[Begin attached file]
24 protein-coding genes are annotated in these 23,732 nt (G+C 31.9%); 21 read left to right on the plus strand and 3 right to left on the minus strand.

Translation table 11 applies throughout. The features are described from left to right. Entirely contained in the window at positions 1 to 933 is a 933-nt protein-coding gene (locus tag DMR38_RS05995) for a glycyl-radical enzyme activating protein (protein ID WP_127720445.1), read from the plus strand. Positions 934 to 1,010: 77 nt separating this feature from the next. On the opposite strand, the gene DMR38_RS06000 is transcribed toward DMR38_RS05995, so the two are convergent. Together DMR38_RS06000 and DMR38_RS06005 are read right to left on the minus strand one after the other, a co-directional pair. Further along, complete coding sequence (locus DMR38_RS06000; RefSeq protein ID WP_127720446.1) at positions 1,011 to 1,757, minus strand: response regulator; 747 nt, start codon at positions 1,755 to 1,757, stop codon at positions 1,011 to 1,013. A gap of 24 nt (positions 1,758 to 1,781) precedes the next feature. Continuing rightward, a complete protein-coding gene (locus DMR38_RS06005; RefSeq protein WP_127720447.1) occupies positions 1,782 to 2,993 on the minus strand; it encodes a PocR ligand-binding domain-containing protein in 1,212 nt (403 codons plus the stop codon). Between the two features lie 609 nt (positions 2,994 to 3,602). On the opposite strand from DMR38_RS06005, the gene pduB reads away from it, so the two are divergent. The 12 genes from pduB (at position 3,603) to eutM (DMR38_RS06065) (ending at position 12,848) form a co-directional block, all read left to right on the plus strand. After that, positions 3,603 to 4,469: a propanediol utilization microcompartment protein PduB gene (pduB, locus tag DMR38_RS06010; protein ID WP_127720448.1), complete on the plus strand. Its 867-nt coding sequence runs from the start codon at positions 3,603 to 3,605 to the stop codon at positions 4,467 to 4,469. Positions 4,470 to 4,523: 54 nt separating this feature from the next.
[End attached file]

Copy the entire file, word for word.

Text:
24 protein-coding genes are annotated in these 23,732 nt (G+C 31.9%); 21 read left to right on the plus strand and 3 right to left on the minus strand.

Translation table 11 applies throughout. The features are described from left to right. Entirely contained in the window at positions 1 to 933 is a 933-nt protein-coding gene (locus tag DMR38_RS05995) for a glycyl-radical enzyme activating protein (protein ID WP_127720445.1), read from the plus strand. Positions 934 to 1,010: 77 nt separating this feature from the next. On the opposite strand, the gene DMR38_RS06000 is transcribed toward DMR38_RS05995, so the two are convergent. Together DMR38_RS06000 and DMR38_RS06005 are read right to left on the minus strand one after the other, a co-directional pair. Further along, complete coding sequence (locus DMR38_RS06000; RefSeq protein ID WP_127720446.1) at positions 1,011 to 1,757, minus strand: response regulator; 747 nt, start codon at positions 1,755 to 1,757, stop codon at positions 1,011 to 1,013. A gap of 24 nt (positions 1,758 to 1,781) precedes the next feature. Continuing rightward, a complete protein-coding gene (locus DMR38_RS06005; RefSeq protein WP_127720447.1) occupies positions 1,782 to 2,993 on the minus strand; it encodes a PocR ligand-binding domain-containing protein in 1,212 nt (403 codons plus the stop codon). Between the two features lie 609 nt (positions 2,994 to 3,602). On the opposite strand from DMR38_RS06005, the gene pduB reads away from it, so the two are divergent. The 12 genes from pduB (at position 3,603) to eutM (DMR38_RS06065) (ending at position 12,848) form a co-directional block, all read left to right on the plus strand. After that, positions 3,603 to 4,469: a propanediol utilization microcompartment protein PduB gene (pduB, locus tag DMR38_RS06010; protein ID WP_127720448.1), complete on the plus strand. Its 867-nt coding sequence runs from the start codon at positions 3,603 to 3,605 to the stop codon at positions 4,467 to 4,469. Positions 4,470 to 4,523: 54 nt separating this feature from the next.